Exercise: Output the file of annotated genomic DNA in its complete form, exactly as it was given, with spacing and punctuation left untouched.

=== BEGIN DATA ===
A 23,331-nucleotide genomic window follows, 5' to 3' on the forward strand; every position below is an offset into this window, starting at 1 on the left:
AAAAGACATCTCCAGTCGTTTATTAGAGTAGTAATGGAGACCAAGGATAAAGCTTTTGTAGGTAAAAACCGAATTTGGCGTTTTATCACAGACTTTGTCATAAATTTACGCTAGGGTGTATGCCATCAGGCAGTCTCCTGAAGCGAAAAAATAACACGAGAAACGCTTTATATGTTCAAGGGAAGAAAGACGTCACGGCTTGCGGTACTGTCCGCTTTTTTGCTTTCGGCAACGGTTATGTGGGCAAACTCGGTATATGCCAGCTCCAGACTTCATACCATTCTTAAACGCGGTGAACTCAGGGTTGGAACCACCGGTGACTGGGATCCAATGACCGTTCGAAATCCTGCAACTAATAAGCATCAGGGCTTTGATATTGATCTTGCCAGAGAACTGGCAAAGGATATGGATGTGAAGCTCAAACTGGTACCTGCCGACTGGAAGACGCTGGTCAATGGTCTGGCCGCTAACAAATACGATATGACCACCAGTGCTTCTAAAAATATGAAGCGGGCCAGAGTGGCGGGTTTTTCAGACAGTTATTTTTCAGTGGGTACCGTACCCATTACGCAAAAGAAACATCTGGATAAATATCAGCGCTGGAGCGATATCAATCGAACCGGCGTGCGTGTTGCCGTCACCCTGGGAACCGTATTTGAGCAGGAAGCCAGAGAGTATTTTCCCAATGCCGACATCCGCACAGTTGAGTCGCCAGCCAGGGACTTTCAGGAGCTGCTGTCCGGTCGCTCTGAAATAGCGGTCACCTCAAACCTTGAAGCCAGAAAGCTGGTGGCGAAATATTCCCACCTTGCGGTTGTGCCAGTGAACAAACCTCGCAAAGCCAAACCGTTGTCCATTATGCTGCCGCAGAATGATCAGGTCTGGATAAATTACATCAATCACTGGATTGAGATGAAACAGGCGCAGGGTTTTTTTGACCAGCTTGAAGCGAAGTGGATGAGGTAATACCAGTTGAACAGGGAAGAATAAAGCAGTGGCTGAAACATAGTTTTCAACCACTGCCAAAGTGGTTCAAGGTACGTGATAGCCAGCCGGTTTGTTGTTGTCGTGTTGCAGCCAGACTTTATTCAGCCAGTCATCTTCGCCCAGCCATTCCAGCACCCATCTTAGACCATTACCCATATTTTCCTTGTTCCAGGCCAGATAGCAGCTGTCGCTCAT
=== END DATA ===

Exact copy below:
A 23,331-nucleotide genomic window follows, 5' to 3' on the forward strand; every position below is an offset into this window, starting at 1 on the left:
AAAAGACATCTCCAGTCGTTTATTAGAGTAGTAATGGAGACCAAGGATAAAGCTTTTGTAGGTAAAAACCGAATTTGGCGTTTTATCACAGACTTTGTCATAAATTTACGCTAGGGTGTATGCCATCAGGCAGTCTCCTGAAGCGAAAAAATAACACGAGAAACGCTTTATATGTTCAAGGGAAGAAAGACGTCACGGCTTGCGGTACTGTCCGCTTTTTTGCTTTCGGCAACGGTTATGTGGGCAAACTCGGTATATGCCAGCTCCAGACTTCATACCATTCTTAAACGCGGTGAACTCAGGGTTGGAACCACCGGTGACTGGGATCCAATGACCGTTCGAAATCCTGCAACTAATAAGCATCAGGGCTTTGATATTGATCTTGCCAGAGAACTGGCAAAGGATATGGATGTGAAGCTCAAACTGGTACCTGCCGACTGGAAGACGCTGGTCAATGGTCTGGCCGCTAACAAATACGATATGACCACCAGTGCTTCTAAAAATATGAAGCGGGCCAGAGTGGCGGGTTTTTCAGACAGTTATTTTTCAGTGGGTACCGTACCCATTACGCAAAAGAAACATCTGGATAAATATCAGCGCTGGAGCGATATCAATCGAACCGGCGTGCGTGTTGCCGTCACCCTGGGAACCGTATTTGAGCAGGAAGCCAGAGAGTATTTTCCCAATGCCGACATCCGCACAGTTGAGTCGCCAGCCAGGGACTTTCAGGAGCTGCTGTCCGGTCGCTCTGAAATAGCGGTCACCTCAAACCTTGAAGCCAGAAAGCTGGTGGCGAAATATTCCCACCTTGCGGTTGTGCCAGTGAACAAACCTCGCAAAGCCAAACCGTTGTCCATTATGCTGCCGCAGAATGATCAGGTCTGGATAAATTACATCAATCACTGGATTGAGATGAAACAGGCGCAGGGTTTTTTTGACCAGCTTGAAGCGAAGTGGATGAGGTAATACCAGTTGAACAGGGAAGAATAAAGCAGTGGCTGAAACATAGTTTTCAACCACTGCCAAAGTGGTTCAAGGTACGTGATAGCCAGCCGGTTTGTTGTTGTCGTGTTGCAGCCAGACTTTATTCAGCCAGTCATCTTCGCCCAGCCATTCCAGCACCCATCTTAGACCATTACCCATATTTTCCTTGTTCCAGGCCAGATAGCAGCTGTCGCTCAT